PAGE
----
The Pros and Cons of Free Range and Mobile Chicken Pens
Well-managed chickens can provide eggs and meat as well as composting assistance, sanitation and pest reduction, soil amendment services, and entertainment.
But poorly managed chickens tend to focus all their talents and energy into very destructive pursuits, as you know if you’ve had your seedlings repeatedly dug up or your fruit trees efficiently de-mulched.
How can we harness all that chickens have to offer, in ways that keep everybody happy, healthy and productive?
Design and management for maximum integration
A major key—perhaps THE key—to making a Permaculture system work is the relationships between the parts (or elements) of the system.
A flock of chickens is an example of an element in a Permaculture system, and it can potentially have relationships with many other elements in the system that it supports/is supported by.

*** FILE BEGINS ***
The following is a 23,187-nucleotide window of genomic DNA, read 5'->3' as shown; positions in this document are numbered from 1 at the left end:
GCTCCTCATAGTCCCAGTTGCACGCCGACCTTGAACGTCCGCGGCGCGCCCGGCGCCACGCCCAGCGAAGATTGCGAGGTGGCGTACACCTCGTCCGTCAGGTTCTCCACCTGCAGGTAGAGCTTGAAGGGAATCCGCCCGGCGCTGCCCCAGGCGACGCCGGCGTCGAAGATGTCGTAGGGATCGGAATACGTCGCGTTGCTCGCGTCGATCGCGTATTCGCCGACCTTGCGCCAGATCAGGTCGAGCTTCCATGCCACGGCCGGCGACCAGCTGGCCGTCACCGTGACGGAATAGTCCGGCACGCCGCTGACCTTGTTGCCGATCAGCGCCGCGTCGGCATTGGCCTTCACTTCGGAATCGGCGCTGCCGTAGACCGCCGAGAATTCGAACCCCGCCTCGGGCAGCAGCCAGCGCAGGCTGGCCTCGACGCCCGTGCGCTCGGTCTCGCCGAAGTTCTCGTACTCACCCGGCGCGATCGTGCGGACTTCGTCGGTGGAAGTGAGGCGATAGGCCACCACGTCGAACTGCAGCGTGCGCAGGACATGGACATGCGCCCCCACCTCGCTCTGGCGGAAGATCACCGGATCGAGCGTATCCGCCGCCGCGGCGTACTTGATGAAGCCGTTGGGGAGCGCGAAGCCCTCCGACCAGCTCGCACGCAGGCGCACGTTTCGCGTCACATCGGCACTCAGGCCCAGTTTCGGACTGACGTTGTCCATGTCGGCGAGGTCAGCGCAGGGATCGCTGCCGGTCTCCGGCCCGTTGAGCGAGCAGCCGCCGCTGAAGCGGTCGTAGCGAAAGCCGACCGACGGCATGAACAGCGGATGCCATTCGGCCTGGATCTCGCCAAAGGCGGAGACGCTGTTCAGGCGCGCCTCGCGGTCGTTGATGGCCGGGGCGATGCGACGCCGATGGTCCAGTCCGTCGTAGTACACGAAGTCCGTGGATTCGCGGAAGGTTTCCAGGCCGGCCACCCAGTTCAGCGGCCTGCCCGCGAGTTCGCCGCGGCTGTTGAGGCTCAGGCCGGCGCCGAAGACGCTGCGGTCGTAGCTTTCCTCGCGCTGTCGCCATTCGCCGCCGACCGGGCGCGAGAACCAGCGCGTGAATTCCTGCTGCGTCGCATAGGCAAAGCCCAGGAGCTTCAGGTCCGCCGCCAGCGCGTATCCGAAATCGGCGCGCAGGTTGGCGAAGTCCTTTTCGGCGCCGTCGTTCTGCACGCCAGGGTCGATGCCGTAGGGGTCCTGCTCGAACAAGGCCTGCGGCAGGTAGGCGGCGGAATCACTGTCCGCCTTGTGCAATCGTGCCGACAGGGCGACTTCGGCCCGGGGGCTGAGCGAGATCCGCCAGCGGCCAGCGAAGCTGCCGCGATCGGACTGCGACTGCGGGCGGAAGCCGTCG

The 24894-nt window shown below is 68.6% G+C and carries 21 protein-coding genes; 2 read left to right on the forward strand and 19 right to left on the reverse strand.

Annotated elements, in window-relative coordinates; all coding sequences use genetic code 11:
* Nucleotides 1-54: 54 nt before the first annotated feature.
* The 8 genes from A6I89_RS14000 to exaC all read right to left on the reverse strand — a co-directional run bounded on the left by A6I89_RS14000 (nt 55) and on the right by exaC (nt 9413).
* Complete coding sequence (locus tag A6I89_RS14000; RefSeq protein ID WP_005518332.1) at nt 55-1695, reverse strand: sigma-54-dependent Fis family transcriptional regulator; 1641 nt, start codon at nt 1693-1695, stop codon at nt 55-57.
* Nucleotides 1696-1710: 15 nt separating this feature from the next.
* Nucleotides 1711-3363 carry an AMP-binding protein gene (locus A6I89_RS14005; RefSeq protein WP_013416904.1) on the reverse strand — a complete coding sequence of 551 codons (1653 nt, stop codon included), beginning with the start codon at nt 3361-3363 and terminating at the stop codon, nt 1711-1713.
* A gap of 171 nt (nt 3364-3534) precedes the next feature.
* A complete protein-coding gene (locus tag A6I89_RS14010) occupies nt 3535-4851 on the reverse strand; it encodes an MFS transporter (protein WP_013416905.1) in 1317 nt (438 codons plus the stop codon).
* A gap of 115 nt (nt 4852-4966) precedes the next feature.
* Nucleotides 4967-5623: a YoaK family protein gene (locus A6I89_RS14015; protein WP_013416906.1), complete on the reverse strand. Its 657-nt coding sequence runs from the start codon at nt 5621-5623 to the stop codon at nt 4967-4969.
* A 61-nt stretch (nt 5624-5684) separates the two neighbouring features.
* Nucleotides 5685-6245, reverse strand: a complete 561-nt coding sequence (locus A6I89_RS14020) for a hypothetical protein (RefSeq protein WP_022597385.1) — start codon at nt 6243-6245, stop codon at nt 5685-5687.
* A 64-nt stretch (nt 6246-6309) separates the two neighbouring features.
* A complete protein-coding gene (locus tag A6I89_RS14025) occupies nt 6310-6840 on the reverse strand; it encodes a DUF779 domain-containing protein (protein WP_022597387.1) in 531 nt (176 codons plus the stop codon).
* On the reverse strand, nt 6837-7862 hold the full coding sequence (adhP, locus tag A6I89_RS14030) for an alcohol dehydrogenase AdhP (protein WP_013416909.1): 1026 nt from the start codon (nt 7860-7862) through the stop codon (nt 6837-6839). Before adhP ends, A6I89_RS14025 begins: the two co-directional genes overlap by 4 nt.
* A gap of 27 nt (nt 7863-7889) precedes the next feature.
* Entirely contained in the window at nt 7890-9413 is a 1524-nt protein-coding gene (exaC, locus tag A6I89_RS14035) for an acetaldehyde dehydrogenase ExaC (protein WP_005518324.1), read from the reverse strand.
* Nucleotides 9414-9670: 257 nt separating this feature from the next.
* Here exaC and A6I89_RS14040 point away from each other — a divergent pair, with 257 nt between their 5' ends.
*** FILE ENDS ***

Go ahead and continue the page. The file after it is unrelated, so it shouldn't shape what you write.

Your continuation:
Anybody can stick a flock of chickens in the backyard.
But if you were approaching it from a Permaculture perspective (a holistic perspective) you’d carefully consider how to locate and manage the flock well so that ALL of the outputs it produces, or functions it can perform, are put to use in service of the surrounding ecosystem.
Healthy ecosystems teem with diversity, each life-form inter-connected with all the others in a complex web that would be weakened and compromised if just one strand were removed. This is what we are striving to emulate.
It’s the interactions, exchanges, and synergy between the components of the system that provide the stability, adaptability, flexibility, efficiency, productivity/abundance, and beauty that we find lacking in a monoculture or in a less integrated system.
With this concept in mind, this article Series will discuss:
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